Researchers estimate that 8 million Americans are suffering from long COVID, facing symptoms like fatigue, brain fog, muscle pain and breathing trouble, to name just a few. To begin addressing this pandemic-induced pandemic of its own, U.S. Rep. Ayanna Pressley is hoping to better fund long COVID care.

“Because there is no federal program focused on providing multidisciplinary treatment and care for folks with long COVID, for many of our long haulers, their physical and mental anguish has only worsened,” she said. “Our first-of-its-kind bill, the Treat Long COVID Act, would address that head-on by investing heavily in creating and expanding long COVID clinics across the country.”

The bill would invest federal funds into several local-level COVID treatment initiatives. It would allow the Department of Health and Human Services to award grants up to $2,000,000 to health care providers, including community health centers, to treat long COVID, and would invest grant funds into new multidisciplinary long COVID clinics to treat the symptoms of the condition, with an emphasis on traditionally underserved populations.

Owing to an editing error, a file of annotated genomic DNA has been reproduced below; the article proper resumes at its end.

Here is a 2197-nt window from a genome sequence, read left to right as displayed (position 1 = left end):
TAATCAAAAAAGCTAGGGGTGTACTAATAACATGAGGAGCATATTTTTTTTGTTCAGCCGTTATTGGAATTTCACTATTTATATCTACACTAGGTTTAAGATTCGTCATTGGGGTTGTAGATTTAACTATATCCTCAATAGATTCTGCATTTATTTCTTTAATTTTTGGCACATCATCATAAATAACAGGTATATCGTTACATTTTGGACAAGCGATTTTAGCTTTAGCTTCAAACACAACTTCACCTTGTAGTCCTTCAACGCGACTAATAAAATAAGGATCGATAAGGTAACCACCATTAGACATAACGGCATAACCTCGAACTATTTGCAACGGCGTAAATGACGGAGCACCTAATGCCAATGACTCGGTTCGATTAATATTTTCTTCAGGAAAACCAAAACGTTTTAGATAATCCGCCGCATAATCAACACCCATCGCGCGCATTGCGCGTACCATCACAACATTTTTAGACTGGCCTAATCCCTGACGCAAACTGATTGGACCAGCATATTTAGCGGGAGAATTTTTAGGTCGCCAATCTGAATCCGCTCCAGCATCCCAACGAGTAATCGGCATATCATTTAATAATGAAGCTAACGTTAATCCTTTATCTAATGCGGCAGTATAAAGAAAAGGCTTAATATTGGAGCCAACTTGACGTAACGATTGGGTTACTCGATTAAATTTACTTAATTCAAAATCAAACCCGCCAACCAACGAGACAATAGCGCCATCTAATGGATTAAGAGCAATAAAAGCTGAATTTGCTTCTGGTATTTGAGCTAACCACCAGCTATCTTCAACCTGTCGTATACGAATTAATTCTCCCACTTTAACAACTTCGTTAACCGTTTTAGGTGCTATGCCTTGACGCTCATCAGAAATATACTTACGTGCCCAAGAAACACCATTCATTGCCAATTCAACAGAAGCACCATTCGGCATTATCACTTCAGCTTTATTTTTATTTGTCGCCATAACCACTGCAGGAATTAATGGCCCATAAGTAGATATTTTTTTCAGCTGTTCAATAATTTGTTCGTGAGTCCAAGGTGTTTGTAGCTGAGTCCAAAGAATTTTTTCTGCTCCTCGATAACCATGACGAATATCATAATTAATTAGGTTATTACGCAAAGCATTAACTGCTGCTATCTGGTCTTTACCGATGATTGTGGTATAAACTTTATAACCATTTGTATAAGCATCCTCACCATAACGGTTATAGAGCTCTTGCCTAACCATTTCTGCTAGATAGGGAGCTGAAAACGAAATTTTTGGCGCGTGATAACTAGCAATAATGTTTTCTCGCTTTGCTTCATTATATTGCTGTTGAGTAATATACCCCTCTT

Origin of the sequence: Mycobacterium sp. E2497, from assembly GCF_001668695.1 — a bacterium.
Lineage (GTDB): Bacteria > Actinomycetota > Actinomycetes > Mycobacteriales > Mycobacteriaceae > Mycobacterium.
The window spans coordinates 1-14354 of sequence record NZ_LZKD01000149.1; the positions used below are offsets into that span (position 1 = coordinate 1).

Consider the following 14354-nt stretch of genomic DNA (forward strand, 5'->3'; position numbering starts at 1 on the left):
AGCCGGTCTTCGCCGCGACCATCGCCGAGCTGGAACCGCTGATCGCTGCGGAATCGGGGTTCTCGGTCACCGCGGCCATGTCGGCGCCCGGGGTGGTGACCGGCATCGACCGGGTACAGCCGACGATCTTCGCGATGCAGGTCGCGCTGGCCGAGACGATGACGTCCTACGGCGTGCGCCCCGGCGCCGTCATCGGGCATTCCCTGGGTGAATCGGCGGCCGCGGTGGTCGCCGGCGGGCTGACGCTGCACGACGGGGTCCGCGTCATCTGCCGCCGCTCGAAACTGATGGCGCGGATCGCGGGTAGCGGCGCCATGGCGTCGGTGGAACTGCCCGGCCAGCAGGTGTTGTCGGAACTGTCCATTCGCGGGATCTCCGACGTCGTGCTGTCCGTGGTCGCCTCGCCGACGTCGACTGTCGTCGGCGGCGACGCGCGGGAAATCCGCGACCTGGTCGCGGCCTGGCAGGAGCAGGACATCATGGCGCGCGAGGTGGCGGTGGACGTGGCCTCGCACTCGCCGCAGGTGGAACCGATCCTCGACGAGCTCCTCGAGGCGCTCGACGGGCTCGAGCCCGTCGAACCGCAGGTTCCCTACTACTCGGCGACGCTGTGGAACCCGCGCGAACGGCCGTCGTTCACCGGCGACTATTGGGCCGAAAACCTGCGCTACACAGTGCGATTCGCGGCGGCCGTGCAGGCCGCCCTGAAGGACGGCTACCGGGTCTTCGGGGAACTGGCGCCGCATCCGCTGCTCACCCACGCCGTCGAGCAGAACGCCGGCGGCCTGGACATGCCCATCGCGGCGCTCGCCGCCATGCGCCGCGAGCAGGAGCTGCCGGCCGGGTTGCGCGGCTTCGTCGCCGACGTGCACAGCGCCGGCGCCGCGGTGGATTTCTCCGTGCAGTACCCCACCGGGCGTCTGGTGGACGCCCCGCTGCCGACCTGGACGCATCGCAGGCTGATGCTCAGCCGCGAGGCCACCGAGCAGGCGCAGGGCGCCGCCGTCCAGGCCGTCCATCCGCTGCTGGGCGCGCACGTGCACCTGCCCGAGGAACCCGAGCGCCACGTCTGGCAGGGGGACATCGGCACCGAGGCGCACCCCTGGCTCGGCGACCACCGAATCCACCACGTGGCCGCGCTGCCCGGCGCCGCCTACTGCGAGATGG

Pressley developed the bill in consultation with the growing long COVID community nationwide, who expressed the importance of staffing these clinics with medical professionals who understand the complexities of long COVID. These clinics would also not deny anyone treatment based on insurance coverage, date or method of diagnosis or previous hospitalization.

Netia McCray, a long-hauler from Roxbury, described her debilitating symptoms in detail. “The inability to do simple math, the confusion, the short term memory loss, the seizures down to the micro-clots that are responsible for my heart attack have become my long-term COVID-19 symptoms,” she said.

Because the PCR test she received at the time turned out negative, she waited another year and a half to get the proper testing that confirmed she had long COVID. The only recommendations she got for months were to take Tylenol and do yoga.

“Forcing patients to treat serious physiological health issues with Tylenol, positive thinking and yoga is no longer an option,” she said.

The White House also introduced an initiative this week to address long COVID, which will expand research, disability access and medical care for those suffering from the condition. Pressley said she hopes that that initiative would address the gaping need for research into the condition, while her bill tackles the care component.

“For those that are living with cognitive impairments of brain fog, heart palpitations, trauma, physical anguish, we just have to meet their needs,” she said. “Their symptoms and experiences are real, as real as they are. They’re deserving of a real response.”

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